jimbo69ny wrote:Sorry man, come to NY almost all of the systems sold are flat plate.
That's because they are cheaper and many like you believe they are less efficient in snow and cold when in fact they are more efficient in those situations.
jimbo69ny wrote:Fact; snow gets stuck in the tubs.
Perhaps if you mount them flat on the roof. But not in the tubes in the comparison I showed or any steeper installation. Here is a plot from that system during the Nor'easter on December 18 and 19, 2009. Note that only the flat panel production goes to zero during the storm, but the tubes do not go to zero because the snow does not block the light.
Note again this test is from where you live. In the coldest months, the tube systems are 15% to 25% more efficient per unit area, including when there is massive snowfall.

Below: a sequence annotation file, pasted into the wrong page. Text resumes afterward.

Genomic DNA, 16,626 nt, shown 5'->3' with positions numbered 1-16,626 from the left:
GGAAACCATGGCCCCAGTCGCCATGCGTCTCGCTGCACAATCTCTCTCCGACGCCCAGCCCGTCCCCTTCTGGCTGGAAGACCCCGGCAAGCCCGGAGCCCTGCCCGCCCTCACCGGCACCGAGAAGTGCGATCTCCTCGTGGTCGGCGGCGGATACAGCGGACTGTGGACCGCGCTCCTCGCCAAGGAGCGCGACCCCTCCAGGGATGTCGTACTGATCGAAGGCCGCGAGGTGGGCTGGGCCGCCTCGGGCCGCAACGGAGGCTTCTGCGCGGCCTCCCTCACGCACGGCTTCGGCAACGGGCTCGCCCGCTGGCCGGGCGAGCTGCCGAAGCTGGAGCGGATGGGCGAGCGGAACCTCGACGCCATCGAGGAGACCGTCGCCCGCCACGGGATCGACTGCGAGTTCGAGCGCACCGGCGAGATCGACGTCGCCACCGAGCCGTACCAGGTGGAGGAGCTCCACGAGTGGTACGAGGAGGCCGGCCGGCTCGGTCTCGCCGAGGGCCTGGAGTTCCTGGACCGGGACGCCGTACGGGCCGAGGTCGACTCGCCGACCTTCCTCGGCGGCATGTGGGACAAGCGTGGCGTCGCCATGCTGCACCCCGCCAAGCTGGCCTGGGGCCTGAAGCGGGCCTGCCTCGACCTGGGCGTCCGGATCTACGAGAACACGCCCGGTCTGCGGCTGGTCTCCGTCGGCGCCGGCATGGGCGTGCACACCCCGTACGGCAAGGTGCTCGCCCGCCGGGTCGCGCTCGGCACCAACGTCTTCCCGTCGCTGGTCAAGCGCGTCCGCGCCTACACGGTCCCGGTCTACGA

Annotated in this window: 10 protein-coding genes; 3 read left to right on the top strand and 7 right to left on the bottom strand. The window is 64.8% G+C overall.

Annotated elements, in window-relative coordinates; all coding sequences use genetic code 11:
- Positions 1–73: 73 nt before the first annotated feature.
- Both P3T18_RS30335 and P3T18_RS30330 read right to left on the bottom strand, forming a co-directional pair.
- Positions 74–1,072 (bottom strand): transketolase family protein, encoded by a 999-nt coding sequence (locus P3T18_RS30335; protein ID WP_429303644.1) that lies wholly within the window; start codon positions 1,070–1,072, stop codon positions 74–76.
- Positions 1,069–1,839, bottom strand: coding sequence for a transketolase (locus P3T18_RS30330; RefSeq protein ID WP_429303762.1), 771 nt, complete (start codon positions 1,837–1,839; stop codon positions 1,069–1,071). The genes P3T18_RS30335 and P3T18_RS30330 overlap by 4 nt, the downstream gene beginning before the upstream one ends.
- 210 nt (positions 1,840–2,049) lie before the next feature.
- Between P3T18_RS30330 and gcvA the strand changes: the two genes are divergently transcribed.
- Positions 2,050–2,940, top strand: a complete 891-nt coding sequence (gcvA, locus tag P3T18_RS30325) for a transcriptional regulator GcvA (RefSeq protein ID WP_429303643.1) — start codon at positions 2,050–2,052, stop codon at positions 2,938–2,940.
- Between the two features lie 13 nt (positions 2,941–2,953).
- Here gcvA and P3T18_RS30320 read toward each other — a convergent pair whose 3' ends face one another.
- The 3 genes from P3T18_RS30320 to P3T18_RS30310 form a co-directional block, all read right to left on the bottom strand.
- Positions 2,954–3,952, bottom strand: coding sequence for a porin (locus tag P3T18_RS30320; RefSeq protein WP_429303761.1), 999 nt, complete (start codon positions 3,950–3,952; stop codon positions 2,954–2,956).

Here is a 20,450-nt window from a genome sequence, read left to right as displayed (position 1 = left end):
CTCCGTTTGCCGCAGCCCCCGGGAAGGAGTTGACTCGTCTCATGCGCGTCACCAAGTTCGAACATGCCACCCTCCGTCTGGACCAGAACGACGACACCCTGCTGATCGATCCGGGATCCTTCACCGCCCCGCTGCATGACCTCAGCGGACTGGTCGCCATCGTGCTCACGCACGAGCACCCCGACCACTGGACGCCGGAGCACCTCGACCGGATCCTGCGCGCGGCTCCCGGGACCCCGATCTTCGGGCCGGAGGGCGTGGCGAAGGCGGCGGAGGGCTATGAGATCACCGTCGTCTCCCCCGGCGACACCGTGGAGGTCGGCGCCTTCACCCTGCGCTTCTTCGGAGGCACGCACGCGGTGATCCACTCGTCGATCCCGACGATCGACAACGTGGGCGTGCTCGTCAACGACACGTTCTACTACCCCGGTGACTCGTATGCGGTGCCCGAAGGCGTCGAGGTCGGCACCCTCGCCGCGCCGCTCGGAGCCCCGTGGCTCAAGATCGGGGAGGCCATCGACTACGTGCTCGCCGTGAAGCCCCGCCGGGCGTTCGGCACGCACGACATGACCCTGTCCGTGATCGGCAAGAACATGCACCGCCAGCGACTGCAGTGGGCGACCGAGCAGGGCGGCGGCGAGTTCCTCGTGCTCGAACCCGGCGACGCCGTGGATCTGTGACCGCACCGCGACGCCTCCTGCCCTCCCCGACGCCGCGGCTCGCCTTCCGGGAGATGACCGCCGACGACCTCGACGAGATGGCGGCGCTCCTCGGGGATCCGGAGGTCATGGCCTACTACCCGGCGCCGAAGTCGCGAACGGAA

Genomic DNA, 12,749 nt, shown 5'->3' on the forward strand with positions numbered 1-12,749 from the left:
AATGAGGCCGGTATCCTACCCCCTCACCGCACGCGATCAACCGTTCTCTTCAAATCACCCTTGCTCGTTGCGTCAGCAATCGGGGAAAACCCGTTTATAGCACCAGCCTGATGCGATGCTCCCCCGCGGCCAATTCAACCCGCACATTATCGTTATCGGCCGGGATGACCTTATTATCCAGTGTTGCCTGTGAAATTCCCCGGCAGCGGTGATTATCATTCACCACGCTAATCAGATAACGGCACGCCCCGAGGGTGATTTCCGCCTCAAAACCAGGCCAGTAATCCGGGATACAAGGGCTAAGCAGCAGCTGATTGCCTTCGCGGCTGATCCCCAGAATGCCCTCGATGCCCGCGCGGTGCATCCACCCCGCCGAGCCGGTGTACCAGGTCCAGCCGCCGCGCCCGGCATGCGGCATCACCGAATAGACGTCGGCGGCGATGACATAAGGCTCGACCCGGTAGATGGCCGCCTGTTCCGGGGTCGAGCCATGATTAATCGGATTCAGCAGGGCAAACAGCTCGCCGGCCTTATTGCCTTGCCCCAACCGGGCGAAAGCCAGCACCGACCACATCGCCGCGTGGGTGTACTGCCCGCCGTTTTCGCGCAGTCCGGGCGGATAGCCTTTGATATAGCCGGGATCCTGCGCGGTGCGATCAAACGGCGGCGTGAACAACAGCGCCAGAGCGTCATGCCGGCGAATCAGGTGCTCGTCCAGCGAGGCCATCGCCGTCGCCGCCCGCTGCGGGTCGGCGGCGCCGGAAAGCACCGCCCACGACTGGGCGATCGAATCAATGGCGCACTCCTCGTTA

jimbo69ny wrote:Fact; flat plate collectors get hot and melt the snow off
This demonstrates how inefficient they are. Better not to accumulate the snow in the first place.
jimbo69ny wrote:Fact; flate plate are cheaper
Yep, as I noted previously.
jimbo69ny wrote:Personal fact; I got a killer deal on the systems I bought. I purchased the remaining inventory from a defunct company so I bought a ton of equipment for a fraction of its value. So for me this was a no brainer.
jimbo69ny wrote:Either way, I never even considered tube collectors for many reasons
...and some of those reasons were flawed.